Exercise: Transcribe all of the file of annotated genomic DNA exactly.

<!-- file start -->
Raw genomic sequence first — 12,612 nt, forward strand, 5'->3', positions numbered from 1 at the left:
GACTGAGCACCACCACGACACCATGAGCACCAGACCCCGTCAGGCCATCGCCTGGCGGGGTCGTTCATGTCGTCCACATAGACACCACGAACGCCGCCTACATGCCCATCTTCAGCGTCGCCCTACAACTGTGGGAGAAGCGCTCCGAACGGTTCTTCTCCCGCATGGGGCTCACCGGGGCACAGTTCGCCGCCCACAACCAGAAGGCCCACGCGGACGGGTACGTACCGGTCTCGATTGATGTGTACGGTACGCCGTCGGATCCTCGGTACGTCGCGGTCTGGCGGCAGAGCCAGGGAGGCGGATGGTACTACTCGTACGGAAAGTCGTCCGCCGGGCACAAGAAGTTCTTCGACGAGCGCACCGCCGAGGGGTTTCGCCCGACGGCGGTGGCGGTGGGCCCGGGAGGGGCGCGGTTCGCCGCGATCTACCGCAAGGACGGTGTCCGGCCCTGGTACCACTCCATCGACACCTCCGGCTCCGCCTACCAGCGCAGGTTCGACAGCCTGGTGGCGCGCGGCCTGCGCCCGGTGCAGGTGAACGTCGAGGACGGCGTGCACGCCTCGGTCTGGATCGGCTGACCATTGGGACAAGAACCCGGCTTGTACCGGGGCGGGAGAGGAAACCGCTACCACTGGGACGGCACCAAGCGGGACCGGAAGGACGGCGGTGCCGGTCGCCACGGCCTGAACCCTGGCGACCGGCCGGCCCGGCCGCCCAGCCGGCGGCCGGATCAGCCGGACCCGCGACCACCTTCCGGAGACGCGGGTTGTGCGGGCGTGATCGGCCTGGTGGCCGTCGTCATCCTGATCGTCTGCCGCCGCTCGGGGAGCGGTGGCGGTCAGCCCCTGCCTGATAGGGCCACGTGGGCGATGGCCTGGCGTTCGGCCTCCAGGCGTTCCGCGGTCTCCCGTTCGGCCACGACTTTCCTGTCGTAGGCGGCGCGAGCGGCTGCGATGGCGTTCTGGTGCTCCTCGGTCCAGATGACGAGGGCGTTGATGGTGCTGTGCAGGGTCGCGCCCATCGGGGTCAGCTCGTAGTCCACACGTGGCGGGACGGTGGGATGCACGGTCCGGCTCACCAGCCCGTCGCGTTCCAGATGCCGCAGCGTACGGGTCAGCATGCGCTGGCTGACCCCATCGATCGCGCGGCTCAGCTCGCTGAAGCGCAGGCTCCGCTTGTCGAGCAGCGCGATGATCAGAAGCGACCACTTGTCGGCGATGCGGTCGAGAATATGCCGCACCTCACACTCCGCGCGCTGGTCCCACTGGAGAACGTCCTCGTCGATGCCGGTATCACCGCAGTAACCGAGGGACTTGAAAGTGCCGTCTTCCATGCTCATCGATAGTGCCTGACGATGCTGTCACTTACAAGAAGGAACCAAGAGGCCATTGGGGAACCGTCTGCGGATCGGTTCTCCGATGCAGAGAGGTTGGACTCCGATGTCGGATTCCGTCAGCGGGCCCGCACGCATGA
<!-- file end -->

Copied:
Raw genomic sequence first — 12,612 nt, forward strand, 5'->3', positions numbered from 1 at the left:
GACTGAGCACCACCACGACACCATGAGCACCAGACCCCGTCAGGCCATCGCCTGGCGGGGTCGTTCATGTCGTCCACATAGACACCACGAACGCCGCCTACATGCCCATCTTCAGCGTCGCCCTACAACTGTGGGAGAAGCGCTCCGAACGGTTCTTCTCCCGCATGGGGCTCACCGGGGCACAGTTCGCCGCCCACAACCAGAAGGCCCACGCGGACGGGTACGTACCGGTCTCGATTGATGTGTACGGTACGCCGTCGGATCCTCGGTACGTCGCGGTCTGGCGGCAGAGCCAGGGAGGCGGATGGTACTACTCGTACGGAAAGTCGTCCGCCGGGCACAAGAAGTTCTTCGACGAGCGCACCGCCGAGGGGTTTCGCCCGACGGCGGTGGCGGTGGGCCCGGGAGGGGCGCGGTTCGCCGCGATCTACCGCAAGGACGGTGTCCGGCCCTGGTACCACTCCATCGACACCTCCGGCTCCGCCTACCAGCGCAGGTTCGACAGCCTGGTGGCGCGCGGCCTGCGCCCGGTGCAGGTGAACGTCGAGGACGGCGTGCACGCCTCGGTCTGGATCGGCTGACCATTGGGACAAGAACCCGGCTTGTACCGGGGCGGGAGAGGAAACCGCTACCACTGGGACGGCACCAAGCGGGACCGGAAGGACGGCGGTGCCGGTCGCCACGGCCTGAACCCTGGCGACCGGCCGGCCCGGCCGCCCAGCCGGCGGCCGGATCAGCCGGACCCGCGACCACCTTCCGGAGACGCGGGTTGTGCGGGCGTGATCGGCCTGGTGGCCGTCGTCATCCTGATCGTCTGCCGCCGCTCGGGGAGCGGTGGCGGTCAGCCCCTGCCTGATAGGGCCACGTGGGCGATGGCCTGGCGTTCGGCCTCCAGGCGTTCCGCGGTCTCCCGTTCGGCCACGACTTTCCTGTCGTAGGCGGCGCGAGCGGCTGCGATGGCGTTCTGGTGCTCCTCGGTCCAGATGACGAGGGCGTTGATGGTGCTGTGCAGGGTCGCGCCCATCGGGGTCAGCTCGTAGTCCACACGTGGCGGGACGGTGGGATGCACGGTCCGGCTCACCAGCCCGTCGCGTTCCAGATGCCGCAGCGTACGGGTCAGCATGCGCTGGCTGACCCCATCGATCGCGCGGCTCAGCTCGCTGAAGCGCAGGCTCCGCTTGTCGAGCAGCGCGATGATCAGAAGCGACCACTTGTCGGCGATGCGGTCGAGAATATGCCGCACCTCACACTCCGCGCGCTGGTCCCACTGGAGAACGTCCTCGTCGATGCCGGTATCACCGCAGTAACCGAGGGACTTGAAAGTGCCGTCTTCCATGCTCATCGATAGTGCCTGACGATGCTGTCACTTACAAGAAGGAACCAAGAGGCCATTGGGGAACCGTCTGCGGATCGGTTCTCCGATGCAGAGAGGTTGGACTCCGATGTCGGATTCCGTCAGCGGGCCCGCACGCATGA